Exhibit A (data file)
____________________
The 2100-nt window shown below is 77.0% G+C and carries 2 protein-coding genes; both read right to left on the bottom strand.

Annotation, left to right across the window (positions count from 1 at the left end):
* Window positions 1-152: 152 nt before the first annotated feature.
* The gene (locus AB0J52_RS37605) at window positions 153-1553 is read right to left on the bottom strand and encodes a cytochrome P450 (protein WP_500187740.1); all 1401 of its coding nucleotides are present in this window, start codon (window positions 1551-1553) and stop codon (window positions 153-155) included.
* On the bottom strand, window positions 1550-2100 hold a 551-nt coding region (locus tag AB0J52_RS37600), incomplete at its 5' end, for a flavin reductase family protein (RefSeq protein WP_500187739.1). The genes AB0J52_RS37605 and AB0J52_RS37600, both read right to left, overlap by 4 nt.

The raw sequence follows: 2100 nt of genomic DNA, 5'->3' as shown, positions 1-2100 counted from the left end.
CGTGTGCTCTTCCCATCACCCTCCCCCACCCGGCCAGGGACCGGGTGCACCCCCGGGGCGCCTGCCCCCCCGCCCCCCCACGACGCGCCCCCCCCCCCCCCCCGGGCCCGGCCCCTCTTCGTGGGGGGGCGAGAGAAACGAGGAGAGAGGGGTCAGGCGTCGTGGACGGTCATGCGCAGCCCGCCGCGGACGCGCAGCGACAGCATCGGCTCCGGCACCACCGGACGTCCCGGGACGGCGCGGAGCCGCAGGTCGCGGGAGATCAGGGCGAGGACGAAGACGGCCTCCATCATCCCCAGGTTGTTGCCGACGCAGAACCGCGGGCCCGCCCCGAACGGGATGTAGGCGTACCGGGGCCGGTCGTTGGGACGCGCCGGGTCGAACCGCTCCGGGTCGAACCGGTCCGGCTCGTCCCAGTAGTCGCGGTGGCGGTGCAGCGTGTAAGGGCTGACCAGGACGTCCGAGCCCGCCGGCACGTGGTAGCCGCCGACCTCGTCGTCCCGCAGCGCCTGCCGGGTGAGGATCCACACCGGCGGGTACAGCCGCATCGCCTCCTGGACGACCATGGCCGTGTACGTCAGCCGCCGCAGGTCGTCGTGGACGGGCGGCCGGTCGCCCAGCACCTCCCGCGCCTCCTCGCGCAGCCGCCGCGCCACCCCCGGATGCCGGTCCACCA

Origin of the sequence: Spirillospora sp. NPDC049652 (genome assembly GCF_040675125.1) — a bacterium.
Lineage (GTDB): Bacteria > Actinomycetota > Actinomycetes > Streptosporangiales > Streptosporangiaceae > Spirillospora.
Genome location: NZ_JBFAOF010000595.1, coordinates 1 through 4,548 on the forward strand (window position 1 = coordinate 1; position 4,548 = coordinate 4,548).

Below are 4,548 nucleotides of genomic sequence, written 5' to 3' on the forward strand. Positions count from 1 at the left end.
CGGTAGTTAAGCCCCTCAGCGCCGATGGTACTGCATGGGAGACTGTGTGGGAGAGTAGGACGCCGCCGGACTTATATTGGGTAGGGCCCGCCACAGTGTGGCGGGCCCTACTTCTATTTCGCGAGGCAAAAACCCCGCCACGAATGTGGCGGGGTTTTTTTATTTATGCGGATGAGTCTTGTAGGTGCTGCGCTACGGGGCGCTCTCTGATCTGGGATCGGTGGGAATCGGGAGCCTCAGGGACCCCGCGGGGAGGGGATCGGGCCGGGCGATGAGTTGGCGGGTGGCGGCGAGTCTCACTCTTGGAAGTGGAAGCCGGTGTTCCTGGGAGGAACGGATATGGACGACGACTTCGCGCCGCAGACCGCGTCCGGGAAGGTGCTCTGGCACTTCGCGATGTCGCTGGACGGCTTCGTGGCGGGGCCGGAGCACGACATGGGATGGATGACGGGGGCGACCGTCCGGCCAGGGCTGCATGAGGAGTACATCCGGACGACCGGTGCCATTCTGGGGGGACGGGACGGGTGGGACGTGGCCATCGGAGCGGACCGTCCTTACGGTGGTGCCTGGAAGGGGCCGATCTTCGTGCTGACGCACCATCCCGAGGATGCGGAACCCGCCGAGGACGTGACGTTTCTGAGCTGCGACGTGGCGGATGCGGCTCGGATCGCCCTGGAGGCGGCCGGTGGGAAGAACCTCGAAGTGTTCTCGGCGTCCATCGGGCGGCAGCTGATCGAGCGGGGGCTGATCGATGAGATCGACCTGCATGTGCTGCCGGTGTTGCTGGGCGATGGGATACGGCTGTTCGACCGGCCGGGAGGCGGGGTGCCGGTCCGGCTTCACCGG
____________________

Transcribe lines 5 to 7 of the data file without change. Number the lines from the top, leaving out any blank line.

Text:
* On the bottom strand, window positions 1550-2100 hold a 551-nt coding region (locus tag AB0J52_RS37600), incomplete at its 5' end, for a flavin reductase family protein (RefSeq protein WP_500187739.1). The genes AB0J52_RS37605 and AB0J52_RS37600, both read right to left, overlap by 4 nt.

The raw sequence follows: 2100 nt of genomic DNA, 5'->3' as shown, positions 1-2100 counted from the left end.
CGTGTGCTCTTCCCATCACCCTCCCCCACCCGGCCAGGGACCGGGTGCACCCCCGGGGCGCCTGCCCCCCCGCCCCCCCACGACGCGCCCCCCCCCCCCCCCCGGGCCCGGCCCCTCTTCGTGGGGGGGCGAGAGAAACGAGGAGAGAGGGGTCAGGCGTCGTGGACGGTCATGCGCAGCCCGCCGCGGACGCGCAGCGACAGCATCGGCTCCGGCACCACCGGACGTCCCGGGACGGCGCGGAGCCGCAGGTCGCGGGAGATCAGGGCGAGGACGAAGACGGCCTCCATCATCCCCAGGTTGTTGCCGACGCAGAACCGCGGGCCCGCCCCGAACGGGATGTAGGCGTACCGGGGCCGGTCGTTGGGACGCGCCGGGTCGAACCGCTCCGGGTCGAACCGGTCCGGCTCGTCCCAGTAGTCGCGGTGGCGGTGCAGCGTGTAAGGGCTGACCAGGACGTCCGAGCCCGCCGGCACGTGGTAGCCGCCGACCTCGTCGTCCCGCAGCGCCTGCCGGGTGAGGATCCACACCGGCGGGTACAGCCGCATCGCCTCCTGGACGACCATGGCCGTGTACGTCAGCCGCCGCAGGTCGTCGTGGACGGGCGGCCGGTCGCCCAGCACCTCCCGCGCCTCCTCGCGCAGCCGCCGCGCCACCCCCGGATGCCGGTCCACCA